Thursday

6th Aug 2020

Brexit could 'undermine' UK's elite education status

  • Oxford University takes the top spot in this year's rankings. (Photo: Chris Chabot)

The UK has claimed the top two spots in an influential global ranking of universities for the first time, but it comes with warnings that Brexit threatens to undermine the country's elite position.

Oxford and Cambridge universities were ranked number one and two respectively in the latest Times Higher Education (THE) World University Rankings, which is one of three classification systems operating at this level.

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  • The number of EU students applying for full-time undergraduate places in UK universities has dropped by 5 percent since 2016. (Photo: zapmole756)

The list of the world's top 1,000 universities for 2018 saw European institutions take half of the top 200 places, but Asian universities - particularly in China - continue to enjoy a rapid ascendancy.

Peking University rose two places this year to share the 27th position with Edinburgh University, while three other Chinese institutions ascended into the top 200 for the first time.

Despite increasing pressure from Asia, European universities maintained a strong position and, for the first time in its 13-year history, THE ranked two European institutions in the top two slots, with Cambridge rising from 4th to knock the California Institute of Technology (Caltech) from its long-held number two position. Caltech is now joint third with its US compatriot, Stanford University.

But as Oxford and Cambridge - often jointly referred to as 'Oxbridge' - bask in the highest positions, THE's global rankings director, Phil Baty, has warned that while the UK has one of the world's "strongest higher education systems", it is under threat from several directions.

"The UK higher education system is facing intense political pressure, with questions over the value for money provided by £9,250 (€10,057) tuition fees in England, attractiveness to international students, the flow of research funding and academic talent post-Brexit, and even levels of vice-chancellors' pay."

National asset

Baty said this "huge national asset" comprising ground-breaking research, academic talent and world-class teaching was something the UK could "ill afford to undermine at a time when its place in the global order is under intense scrutiny".

The new rankings for 2018 only served to "highlight what is at stake", he added.

With THE's data analysis putting a major emphasis on research in its ranking process, UK players will come under pressure from the potential loss of income after the country leaves the EU, it said. Almost one quarter of Cambridge University's research funding from competitive grants comes from the EU, and around one fifth at Oxford.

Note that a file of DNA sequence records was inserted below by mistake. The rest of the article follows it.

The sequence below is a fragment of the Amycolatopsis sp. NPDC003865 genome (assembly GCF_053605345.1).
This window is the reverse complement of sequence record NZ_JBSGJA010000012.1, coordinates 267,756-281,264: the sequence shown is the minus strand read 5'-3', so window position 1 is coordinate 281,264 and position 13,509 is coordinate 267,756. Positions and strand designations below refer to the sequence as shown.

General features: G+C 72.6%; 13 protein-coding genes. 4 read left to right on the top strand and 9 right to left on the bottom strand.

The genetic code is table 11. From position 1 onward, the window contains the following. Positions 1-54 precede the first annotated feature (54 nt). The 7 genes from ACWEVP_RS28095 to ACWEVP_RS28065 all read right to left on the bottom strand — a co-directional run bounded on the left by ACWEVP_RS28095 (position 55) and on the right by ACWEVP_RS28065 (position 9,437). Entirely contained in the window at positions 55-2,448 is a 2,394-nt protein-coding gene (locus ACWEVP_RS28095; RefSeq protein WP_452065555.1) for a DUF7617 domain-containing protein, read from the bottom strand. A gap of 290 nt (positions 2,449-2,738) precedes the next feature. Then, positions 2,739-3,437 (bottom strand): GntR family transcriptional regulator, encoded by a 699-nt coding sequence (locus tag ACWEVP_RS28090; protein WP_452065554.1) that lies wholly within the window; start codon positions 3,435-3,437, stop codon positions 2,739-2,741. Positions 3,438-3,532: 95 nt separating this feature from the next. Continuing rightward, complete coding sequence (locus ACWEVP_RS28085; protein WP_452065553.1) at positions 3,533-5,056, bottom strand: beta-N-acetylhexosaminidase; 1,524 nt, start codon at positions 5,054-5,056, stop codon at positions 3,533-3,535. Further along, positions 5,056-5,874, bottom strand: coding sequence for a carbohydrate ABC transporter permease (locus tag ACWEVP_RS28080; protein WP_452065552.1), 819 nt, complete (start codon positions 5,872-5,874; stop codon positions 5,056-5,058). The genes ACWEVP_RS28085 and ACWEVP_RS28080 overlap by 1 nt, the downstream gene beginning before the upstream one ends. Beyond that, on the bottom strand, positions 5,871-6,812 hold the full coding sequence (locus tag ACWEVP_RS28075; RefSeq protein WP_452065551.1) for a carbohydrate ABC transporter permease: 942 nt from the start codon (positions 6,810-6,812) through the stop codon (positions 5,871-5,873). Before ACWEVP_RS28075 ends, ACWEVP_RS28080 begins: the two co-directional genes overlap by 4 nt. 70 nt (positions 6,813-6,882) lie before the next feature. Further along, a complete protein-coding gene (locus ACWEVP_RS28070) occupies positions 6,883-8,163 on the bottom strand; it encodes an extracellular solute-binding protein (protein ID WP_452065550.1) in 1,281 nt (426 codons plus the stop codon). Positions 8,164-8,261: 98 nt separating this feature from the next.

In addition, the number of EU students applying for full-time undergraduate places in UK universities has dropped by 5 percent since last year.

Rocketing fees and student debts have also proved controversial in the UK, which introduced tuition charges in 1998.

The devolved Scottish government abolished fees for domestic students in 2007, but varying amounts are charged in the other UK nations of England, Wales and Northern Ireland.

The annual THE rankings, which are independently audited by PricewaterhouseCoopers (PwC), included 77 countries this year, with the United States continuing to dominate the table overall. The US occupies six top ten places and has 62 universities in the leading 200.

Success stories

Notable European successes included Trinity College Dublin jumping 14 places to 117th, and Italy and Spain having new number ones in Scuola Superiore Sant'Anna and Pompeu Fabra universities. They each rose 35 places in the overall rankings, to 155th and 140th respectively.

But THE said the rise of Asia was an increasing threat to Europe's standing, for example with China's two leading universities - Peking and Tsinghua - now outranking Germany's top university LMU Munich. Tsinghua has also taken the number 30 slot held last year by Switzerland's École Polytechnique Fédérale de Lausanne, which slipped to 38th place.

"There are signs that Asia is starting to threaten the position of some of Europe's leading institutions, while Brexit poses a huge risk to the success of UK universities in the future. Europe will need to work hard to ensure it can sustain its performance in future years," added Baty.

The rankings use a set of 13 indicators to identify the best institutions, examining the core missions of research-intensive universities, including research, teaching, knowledge transfer and international activity.

Alternative global charts are provided by the QS ranking, which places a greater emphasis on the reputation of an institution among academics and employers, and the Shanghai Academic Ranking of World Universities, which focuses on research funding and outcomes.

University rankings reveal two-speed Europe

British, German and Dutch institutions do very well in the latest university rankings, with Oxford named the world's best. But the French and much of the rest of the EU are lagging behind.

UK's universities set 'Brexit wish list'

British academics want to guarantee residency and work rights for their EU staff, as well as "enhanced mobility opportunities" for UK and EU students, mostly by keeping British participation in EU funding programs.

US and UK universities top world rankings

American and British universities continue to dominate in the global rankings with the next best faculty in a EU member state trailing a distant 24.

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